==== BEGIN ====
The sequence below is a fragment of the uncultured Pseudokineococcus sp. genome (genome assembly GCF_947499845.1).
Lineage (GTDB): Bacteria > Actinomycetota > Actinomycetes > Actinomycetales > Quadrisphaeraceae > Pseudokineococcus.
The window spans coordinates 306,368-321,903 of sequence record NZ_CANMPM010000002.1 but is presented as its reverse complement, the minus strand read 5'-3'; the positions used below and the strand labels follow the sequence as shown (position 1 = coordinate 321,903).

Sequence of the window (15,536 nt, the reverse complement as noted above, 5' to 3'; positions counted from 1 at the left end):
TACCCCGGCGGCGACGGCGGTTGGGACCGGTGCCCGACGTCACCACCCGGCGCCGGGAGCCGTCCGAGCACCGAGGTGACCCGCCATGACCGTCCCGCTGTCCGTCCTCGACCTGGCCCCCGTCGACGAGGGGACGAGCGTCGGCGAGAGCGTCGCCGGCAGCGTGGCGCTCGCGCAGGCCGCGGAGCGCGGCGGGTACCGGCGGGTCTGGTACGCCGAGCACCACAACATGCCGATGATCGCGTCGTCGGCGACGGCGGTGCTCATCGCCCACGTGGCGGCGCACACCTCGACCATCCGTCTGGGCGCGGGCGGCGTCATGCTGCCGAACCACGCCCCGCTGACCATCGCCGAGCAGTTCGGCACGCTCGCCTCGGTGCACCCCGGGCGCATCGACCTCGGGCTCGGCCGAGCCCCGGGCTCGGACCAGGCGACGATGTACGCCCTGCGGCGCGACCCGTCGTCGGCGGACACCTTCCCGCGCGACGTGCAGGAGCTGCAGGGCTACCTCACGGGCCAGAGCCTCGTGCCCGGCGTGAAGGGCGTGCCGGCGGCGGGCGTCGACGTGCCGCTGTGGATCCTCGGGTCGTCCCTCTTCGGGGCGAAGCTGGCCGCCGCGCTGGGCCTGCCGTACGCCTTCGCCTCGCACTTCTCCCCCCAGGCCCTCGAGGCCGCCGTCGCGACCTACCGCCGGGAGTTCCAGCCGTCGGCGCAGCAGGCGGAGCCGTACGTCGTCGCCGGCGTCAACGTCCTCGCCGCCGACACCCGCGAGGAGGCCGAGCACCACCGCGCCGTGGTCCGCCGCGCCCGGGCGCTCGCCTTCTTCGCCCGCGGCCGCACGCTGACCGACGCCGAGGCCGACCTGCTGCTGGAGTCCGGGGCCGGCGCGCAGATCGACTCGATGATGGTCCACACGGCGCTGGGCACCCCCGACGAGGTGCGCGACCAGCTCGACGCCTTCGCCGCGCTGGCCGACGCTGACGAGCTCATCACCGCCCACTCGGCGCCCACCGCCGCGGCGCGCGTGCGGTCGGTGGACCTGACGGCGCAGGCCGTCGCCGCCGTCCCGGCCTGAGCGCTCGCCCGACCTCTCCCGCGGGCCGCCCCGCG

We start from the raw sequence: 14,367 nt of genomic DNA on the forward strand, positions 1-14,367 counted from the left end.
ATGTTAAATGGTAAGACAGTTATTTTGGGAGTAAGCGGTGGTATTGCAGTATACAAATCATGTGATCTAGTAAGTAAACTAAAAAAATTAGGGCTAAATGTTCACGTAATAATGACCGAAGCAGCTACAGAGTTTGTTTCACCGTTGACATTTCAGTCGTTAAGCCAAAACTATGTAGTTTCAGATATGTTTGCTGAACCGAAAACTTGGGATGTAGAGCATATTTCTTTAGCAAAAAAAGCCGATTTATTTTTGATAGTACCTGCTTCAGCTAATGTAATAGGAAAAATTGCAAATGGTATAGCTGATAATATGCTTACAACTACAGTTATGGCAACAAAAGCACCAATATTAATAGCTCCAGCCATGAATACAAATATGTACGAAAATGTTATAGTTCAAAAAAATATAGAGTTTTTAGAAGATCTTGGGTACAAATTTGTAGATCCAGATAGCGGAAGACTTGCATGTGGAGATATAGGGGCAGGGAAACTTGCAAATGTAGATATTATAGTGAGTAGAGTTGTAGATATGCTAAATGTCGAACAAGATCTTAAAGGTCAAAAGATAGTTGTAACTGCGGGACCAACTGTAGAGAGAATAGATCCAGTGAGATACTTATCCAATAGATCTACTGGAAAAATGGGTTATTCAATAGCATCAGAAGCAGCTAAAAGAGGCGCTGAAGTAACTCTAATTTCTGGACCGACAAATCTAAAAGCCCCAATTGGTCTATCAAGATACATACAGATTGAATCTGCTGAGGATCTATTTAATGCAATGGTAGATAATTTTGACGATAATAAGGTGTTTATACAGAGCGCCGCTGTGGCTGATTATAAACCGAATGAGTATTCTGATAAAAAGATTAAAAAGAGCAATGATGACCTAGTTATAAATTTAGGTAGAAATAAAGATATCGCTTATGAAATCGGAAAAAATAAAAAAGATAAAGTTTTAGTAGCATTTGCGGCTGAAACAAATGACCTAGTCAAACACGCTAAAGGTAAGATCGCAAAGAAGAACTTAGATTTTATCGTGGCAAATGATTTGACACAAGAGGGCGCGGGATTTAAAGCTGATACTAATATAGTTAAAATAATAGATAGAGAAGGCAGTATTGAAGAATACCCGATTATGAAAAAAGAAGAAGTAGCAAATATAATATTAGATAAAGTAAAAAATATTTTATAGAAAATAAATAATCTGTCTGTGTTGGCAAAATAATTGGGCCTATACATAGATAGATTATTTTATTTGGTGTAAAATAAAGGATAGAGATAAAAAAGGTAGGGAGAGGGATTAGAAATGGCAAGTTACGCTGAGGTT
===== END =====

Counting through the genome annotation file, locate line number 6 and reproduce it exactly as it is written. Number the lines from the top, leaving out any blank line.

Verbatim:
We start from the raw sequence: 14,367 nt of genomic DNA on the forward strand, positions 1-14,367 counted from the left end.